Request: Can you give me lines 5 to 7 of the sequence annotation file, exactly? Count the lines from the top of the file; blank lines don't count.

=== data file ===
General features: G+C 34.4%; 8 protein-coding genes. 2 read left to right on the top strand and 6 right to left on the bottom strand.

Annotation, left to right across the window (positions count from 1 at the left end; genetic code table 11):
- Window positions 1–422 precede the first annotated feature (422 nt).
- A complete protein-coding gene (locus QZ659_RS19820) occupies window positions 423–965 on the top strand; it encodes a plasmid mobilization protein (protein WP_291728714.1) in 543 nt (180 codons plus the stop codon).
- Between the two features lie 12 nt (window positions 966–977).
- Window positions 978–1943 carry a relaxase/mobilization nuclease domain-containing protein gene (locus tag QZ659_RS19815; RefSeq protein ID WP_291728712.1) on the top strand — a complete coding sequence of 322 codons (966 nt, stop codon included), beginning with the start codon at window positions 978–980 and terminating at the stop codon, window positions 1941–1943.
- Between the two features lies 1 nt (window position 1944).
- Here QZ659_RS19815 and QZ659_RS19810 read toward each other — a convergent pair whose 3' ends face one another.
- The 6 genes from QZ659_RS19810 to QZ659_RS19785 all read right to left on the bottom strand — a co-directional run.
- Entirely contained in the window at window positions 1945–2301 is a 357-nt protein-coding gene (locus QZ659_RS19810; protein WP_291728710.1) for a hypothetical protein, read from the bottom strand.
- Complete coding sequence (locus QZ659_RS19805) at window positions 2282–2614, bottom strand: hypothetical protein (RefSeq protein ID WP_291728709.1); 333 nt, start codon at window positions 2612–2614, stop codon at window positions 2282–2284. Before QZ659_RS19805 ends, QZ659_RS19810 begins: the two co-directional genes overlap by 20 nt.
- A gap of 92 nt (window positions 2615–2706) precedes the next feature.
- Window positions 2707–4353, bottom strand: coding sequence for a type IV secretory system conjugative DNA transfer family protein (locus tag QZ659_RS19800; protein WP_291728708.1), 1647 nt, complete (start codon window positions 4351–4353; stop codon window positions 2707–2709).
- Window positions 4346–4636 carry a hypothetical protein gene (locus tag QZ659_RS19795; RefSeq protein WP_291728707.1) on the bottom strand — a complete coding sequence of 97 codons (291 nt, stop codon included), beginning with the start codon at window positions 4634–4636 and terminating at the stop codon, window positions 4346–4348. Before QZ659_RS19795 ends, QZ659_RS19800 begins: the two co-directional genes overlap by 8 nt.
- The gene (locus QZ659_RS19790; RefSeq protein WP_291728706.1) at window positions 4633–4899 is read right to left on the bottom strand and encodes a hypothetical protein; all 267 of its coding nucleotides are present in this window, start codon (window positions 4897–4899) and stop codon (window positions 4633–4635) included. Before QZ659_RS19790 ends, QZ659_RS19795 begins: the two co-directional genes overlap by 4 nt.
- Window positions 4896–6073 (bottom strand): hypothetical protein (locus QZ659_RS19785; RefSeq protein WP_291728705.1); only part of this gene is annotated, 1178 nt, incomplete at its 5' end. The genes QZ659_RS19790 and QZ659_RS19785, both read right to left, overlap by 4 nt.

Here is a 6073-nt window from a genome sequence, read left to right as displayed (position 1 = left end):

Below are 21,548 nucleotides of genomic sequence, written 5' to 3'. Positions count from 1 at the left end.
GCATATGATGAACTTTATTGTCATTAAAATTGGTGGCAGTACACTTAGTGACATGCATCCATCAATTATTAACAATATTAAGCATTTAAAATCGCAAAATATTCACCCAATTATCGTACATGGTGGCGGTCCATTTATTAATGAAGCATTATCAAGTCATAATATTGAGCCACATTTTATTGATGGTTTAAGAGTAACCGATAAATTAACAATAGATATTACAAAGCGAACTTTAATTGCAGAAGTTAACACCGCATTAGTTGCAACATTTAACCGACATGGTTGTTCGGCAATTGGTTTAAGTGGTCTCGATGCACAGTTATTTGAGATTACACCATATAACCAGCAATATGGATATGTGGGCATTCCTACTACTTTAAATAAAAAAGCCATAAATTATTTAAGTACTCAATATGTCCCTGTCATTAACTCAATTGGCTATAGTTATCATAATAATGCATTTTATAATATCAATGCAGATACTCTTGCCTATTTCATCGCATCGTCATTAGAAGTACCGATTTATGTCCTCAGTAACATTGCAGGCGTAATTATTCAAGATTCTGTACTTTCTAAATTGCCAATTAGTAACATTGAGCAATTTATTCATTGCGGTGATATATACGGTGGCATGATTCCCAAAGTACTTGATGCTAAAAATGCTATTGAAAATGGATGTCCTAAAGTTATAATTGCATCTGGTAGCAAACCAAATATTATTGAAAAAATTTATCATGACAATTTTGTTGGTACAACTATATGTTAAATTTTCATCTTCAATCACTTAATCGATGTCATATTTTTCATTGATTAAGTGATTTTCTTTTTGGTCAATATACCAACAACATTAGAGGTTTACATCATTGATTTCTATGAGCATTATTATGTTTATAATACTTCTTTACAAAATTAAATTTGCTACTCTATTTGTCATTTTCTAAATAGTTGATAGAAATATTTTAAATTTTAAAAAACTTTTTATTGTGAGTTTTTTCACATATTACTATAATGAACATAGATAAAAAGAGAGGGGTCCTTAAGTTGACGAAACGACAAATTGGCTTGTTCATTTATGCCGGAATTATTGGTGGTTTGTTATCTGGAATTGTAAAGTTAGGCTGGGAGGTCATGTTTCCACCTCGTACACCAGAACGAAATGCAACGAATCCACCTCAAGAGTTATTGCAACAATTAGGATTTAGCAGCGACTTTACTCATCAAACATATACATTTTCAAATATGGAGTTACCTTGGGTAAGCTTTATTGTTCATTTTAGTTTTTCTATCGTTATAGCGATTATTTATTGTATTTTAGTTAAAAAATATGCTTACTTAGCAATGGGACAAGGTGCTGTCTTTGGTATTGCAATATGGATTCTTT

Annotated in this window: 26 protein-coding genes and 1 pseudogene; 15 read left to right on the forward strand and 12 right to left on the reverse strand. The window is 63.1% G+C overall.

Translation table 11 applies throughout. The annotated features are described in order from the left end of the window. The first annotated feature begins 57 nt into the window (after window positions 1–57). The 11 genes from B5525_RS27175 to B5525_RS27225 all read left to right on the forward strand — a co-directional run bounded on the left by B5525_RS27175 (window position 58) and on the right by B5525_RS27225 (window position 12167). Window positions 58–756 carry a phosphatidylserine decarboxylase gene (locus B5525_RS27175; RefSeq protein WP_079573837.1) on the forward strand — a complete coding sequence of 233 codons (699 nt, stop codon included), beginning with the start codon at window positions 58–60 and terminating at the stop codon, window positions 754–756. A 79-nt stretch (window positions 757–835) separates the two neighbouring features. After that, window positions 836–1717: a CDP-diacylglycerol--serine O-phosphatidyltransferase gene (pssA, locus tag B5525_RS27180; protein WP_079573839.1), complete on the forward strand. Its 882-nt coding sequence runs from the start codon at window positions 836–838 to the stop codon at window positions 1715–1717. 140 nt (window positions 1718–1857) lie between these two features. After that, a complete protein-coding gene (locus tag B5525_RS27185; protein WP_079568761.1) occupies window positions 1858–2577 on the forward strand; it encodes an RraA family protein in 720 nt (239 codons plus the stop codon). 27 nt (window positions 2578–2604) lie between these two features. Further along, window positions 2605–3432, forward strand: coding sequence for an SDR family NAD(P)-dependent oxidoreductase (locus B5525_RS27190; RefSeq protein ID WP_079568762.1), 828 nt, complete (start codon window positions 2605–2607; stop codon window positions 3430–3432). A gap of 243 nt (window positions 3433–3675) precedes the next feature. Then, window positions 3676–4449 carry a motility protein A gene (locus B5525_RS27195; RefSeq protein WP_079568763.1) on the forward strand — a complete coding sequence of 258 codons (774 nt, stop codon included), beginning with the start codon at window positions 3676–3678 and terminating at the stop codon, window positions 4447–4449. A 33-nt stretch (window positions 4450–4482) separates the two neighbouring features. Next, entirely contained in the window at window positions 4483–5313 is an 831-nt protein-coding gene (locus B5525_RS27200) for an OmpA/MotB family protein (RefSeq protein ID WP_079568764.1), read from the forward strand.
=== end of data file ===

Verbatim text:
- Between the two features lie 12 nt (window positions 966–977).
- Window positions 978–1943 carry a relaxase/mobilization nuclease domain-containing protein gene (locus tag QZ659_RS19815; RefSeq protein ID WP_291728712.1) on the top strand — a complete coding sequence of 322 codons (966 nt, stop codon included), beginning with the start codon at window positions 978–980 and terminating at the stop codon, window positions 1941–1943.
- Between the two features lies 1 nt (window position 1944).